Policy creates bridge to digital certificates

Federal PKI Steering Committee

Federal employees will soon have the policy basis for using electronic authentication

technologies across agencies, and before the end of the year, they should

have the technologies to support those policies.

The Federal Public Key Infrastructure Steering Committee developed the Federal

Bridge Certificate Authority to provide each agency with the ability to

accept digital certificates from other agencies. The committee will make

its policy available through a federal policy authority group that will

be in place by the end of the month, said Richard Guida, chairman of the

committee, at the E-Gov conference in Washington, D.C., Tuesday.

"The policy authority being in place will be the opening bell for agencies

to develop applications to interoperate with the bridge," he said.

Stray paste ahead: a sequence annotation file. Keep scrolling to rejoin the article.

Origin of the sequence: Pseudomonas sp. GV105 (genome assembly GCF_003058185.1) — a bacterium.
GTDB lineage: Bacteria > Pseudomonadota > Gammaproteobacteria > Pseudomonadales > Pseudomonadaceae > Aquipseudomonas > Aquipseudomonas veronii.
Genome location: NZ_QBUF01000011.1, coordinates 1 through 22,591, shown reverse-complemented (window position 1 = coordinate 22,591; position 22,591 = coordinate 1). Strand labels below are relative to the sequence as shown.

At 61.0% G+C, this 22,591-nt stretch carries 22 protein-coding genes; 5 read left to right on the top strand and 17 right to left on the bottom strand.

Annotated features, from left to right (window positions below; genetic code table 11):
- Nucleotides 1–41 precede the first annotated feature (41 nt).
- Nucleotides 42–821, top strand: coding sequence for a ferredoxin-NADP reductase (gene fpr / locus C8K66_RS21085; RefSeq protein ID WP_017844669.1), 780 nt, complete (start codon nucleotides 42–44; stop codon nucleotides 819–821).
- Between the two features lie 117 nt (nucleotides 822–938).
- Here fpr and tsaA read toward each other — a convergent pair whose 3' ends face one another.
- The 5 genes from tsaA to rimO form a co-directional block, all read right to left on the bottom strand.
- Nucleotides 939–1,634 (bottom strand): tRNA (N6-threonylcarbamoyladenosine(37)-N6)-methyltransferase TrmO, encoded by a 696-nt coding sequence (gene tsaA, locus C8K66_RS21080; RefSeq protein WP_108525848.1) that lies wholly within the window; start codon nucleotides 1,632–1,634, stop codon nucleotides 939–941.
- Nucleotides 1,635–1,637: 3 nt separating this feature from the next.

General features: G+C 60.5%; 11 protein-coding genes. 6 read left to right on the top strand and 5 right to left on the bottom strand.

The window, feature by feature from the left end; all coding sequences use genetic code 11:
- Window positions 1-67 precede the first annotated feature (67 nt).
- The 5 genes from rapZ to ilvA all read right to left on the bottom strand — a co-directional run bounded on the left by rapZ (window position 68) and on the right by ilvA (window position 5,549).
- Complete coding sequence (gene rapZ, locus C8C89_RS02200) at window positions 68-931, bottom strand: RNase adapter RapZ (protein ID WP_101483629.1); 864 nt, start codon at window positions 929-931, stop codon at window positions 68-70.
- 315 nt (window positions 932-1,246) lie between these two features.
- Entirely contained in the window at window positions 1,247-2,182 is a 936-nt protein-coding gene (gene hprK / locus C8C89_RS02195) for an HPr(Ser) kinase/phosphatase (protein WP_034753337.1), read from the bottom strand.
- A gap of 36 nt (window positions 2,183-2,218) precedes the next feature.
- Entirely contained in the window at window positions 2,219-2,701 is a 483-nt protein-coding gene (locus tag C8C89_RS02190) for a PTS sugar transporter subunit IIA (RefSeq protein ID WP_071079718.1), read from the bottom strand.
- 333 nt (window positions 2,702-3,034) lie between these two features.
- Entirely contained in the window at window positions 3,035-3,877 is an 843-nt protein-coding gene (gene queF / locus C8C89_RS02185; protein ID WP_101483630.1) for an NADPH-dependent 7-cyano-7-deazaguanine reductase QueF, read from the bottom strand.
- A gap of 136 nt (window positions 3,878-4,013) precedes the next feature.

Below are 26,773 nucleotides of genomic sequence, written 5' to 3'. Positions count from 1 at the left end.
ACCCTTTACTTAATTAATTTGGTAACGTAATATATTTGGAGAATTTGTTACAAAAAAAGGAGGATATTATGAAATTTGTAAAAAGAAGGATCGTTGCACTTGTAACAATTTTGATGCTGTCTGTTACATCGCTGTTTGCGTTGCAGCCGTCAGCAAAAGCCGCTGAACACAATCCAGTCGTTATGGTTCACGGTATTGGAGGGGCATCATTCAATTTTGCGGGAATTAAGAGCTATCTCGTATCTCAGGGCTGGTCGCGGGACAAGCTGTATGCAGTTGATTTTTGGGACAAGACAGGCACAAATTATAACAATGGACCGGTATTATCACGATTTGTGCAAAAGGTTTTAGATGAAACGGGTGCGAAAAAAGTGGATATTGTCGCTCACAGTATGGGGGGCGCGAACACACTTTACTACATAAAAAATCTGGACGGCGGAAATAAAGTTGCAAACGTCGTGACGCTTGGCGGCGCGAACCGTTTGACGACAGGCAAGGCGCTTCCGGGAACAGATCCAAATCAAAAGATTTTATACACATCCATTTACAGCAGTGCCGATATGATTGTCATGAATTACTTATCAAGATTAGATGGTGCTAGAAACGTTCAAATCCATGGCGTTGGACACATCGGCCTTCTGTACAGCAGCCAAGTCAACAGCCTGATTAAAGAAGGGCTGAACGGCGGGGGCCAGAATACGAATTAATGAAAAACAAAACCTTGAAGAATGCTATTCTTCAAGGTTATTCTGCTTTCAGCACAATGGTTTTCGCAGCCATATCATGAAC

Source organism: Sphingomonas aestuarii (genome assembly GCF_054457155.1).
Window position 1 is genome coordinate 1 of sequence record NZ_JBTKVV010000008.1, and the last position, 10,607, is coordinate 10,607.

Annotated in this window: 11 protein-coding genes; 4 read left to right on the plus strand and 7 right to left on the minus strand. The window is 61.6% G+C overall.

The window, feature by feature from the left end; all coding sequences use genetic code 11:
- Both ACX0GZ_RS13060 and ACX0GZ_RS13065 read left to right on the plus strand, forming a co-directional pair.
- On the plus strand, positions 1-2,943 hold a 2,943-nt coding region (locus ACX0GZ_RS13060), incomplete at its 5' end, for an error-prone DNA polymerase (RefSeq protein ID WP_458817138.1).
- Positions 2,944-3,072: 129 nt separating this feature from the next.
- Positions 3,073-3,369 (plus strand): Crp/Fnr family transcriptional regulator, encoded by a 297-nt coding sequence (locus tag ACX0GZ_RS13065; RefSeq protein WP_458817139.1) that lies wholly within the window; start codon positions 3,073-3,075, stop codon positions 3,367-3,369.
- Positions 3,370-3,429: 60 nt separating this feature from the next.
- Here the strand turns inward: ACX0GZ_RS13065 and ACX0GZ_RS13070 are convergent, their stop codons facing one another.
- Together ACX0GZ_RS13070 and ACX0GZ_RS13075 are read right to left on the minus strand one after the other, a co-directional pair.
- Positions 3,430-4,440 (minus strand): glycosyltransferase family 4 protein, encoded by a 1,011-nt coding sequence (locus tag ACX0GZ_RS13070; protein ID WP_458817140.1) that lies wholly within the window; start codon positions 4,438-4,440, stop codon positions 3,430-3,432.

Five agencies have working PKI systems and at least a dozen more are using

digital certificates in pilots to authenticate and encrypt their electronic

transactions, so each agency must be able to accept the certificates from

other agencies, Guida said. The policy governing that will be developed

and enforced by the policy authority, a group of representatives from each

of the agencies involved in the bridge.

The policy authority group includes the departments of Justice, Treasury,

Defense and Commerce, the General Services Administration and the Office

of Management and Budget. As agencies decide to use the bridge, they will

also join the policy authority, Guida said.

The PKI Steering Committee, now under the CIO Council's Enterprise Interoperability

and Emerging IT Committee, successfully demonstrated the bridge in April.

The committee is working on a two-node bridge that should be operational

in October. The steering committee is waiting for funding in the fiscal

2001 budget to complete the full bridge, Guida said.

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